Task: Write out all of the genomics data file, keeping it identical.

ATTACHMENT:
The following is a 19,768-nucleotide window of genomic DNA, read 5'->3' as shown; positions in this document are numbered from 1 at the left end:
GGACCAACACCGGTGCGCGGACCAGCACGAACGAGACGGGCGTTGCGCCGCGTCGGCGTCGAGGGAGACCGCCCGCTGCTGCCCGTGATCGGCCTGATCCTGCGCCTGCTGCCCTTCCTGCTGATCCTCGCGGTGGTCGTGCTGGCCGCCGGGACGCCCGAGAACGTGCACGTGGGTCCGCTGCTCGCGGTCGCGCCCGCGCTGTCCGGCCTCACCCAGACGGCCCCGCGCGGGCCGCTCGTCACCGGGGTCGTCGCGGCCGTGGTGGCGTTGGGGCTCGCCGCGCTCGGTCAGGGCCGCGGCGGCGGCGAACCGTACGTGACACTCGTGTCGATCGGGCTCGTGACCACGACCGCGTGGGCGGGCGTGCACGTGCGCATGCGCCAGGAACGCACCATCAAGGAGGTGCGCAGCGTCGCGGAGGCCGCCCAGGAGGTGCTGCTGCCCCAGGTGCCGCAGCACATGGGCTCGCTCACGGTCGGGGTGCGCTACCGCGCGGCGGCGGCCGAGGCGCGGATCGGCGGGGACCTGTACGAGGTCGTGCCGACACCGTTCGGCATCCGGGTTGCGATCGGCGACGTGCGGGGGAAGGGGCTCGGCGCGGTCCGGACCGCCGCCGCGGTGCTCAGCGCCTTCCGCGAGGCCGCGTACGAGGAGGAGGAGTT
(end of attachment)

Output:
The following is a 19,768-nucleotide window of genomic DNA, read 5'->3' as shown; positions in this document are numbered from 1 at the left end:
GGACCAACACCGGTGCGCGGACCAGCACGAACGAGACGGGCGTTGCGCCGCGTCGGCGTCGAGGGAGACCGCCCGCTGCTGCCCGTGATCGGCCTGATCCTGCGCCTGCTGCCCTTCCTGCTGATCCTCGCGGTGGTCGTGCTGGCCGCCGGGACGCCCGAGAACGTGCACGTGGGTCCGCTGCTCGCGGTCGCGCCCGCGCTGTCCGGCCTCACCCAGACGGCCCCGCGCGGGCCGCTCGTCACCGGGGTCGTCGCGGCCGTGGTGGCGTTGGGGCTCGCCGCGCTCGGTCAGGGCCGCGGCGGCGGCGAACCGTACGTGACACTCGTGTCGATCGGGCTCGTGACCACGACCGCGTGGGCGGGCGTGCACGTGCGCATGCGCCAGGAACGCACCATCAAGGAGGTGCGCAGCGTCGCGGAGGCCGCCCAGGAGGTGCTGCTGCCCCAGGTGCCGCAGCACATGGGCTCGCTCACGGTCGGGGTGCGCTACCGCGCGGCGGCGGCCGAGGCGCGGATCGGCGGGGACCTGTACGAGGTCGTGCCGACACCGTTCGGCATCCGGGTTGCGATCGGCGACGTGCGGGGGAAGGGGCTCGGCGCGGTCCGGACCGCCGCCGCGGTGCTCAGCGCCTTCCGCGAGGCCGCGTACGAGGAGGAGGAGTT